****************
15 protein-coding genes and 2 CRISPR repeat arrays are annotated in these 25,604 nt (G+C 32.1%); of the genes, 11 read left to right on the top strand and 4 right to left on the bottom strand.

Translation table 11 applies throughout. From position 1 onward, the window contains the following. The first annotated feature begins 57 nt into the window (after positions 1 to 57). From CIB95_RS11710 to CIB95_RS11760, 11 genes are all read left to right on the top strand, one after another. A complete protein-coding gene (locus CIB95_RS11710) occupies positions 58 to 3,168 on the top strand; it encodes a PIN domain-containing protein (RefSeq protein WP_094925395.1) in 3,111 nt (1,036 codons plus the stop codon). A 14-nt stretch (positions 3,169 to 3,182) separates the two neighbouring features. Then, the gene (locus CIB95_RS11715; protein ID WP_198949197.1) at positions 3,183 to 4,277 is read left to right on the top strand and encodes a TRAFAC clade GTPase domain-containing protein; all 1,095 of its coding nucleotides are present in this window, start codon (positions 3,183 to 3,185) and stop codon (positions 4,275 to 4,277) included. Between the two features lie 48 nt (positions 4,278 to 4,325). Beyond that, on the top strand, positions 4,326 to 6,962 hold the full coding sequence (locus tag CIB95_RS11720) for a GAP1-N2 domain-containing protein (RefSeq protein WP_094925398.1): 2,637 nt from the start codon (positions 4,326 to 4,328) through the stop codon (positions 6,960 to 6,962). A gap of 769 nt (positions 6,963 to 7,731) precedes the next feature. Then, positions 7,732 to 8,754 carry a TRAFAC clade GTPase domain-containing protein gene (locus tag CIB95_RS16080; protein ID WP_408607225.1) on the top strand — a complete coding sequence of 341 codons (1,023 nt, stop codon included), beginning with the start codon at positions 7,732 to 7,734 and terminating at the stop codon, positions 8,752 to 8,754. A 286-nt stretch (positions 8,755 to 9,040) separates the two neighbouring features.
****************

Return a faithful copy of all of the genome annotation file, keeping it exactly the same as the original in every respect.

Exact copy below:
15 protein-coding genes and 2 CRISPR repeat arrays are annotated in these 25,604 nt (G+C 32.1%); of the genes, 11 read left to right on the top strand and 4 right to left on the bottom strand.

Translation table 11 applies throughout. From position 1 onward, the window contains the following. The first annotated feature begins 57 nt into the window (after positions 1 to 57). From CIB95_RS11710 to CIB95_RS11760, 11 genes are all read left to right on the top strand, one after another. A complete protein-coding gene (locus CIB95_RS11710) occupies positions 58 to 3,168 on the top strand; it encodes a PIN domain-containing protein (RefSeq protein WP_094925395.1) in 3,111 nt (1,036 codons plus the stop codon). A 14-nt stretch (positions 3,169 to 3,182) separates the two neighbouring features. Then, the gene (locus CIB95_RS11715; protein ID WP_198949197.1) at positions 3,183 to 4,277 is read left to right on the top strand and encodes a TRAFAC clade GTPase domain-containing protein; all 1,095 of its coding nucleotides are present in this window, start codon (positions 3,183 to 3,185) and stop codon (positions 4,275 to 4,277) included. Between the two features lie 48 nt (positions 4,278 to 4,325). Beyond that, on the top strand, positions 4,326 to 6,962 hold the full coding sequence (locus tag CIB95_RS11720) for a GAP1-N2 domain-containing protein (RefSeq protein WP_094925398.1): 2,637 nt from the start codon (positions 4,326 to 4,328) through the stop codon (positions 6,960 to 6,962). A gap of 769 nt (positions 6,963 to 7,731) precedes the next feature. Then, positions 7,732 to 8,754 carry a TRAFAC clade GTPase domain-containing protein gene (locus tag CIB95_RS16080; protein ID WP_408607225.1) on the top strand — a complete coding sequence of 341 codons (1,023 nt, stop codon included), beginning with the start codon at positions 7,732 to 7,734 and terminating at the stop codon, positions 8,752 to 8,754. A 286-nt stretch (positions 8,755 to 9,040) separates the two neighbouring features.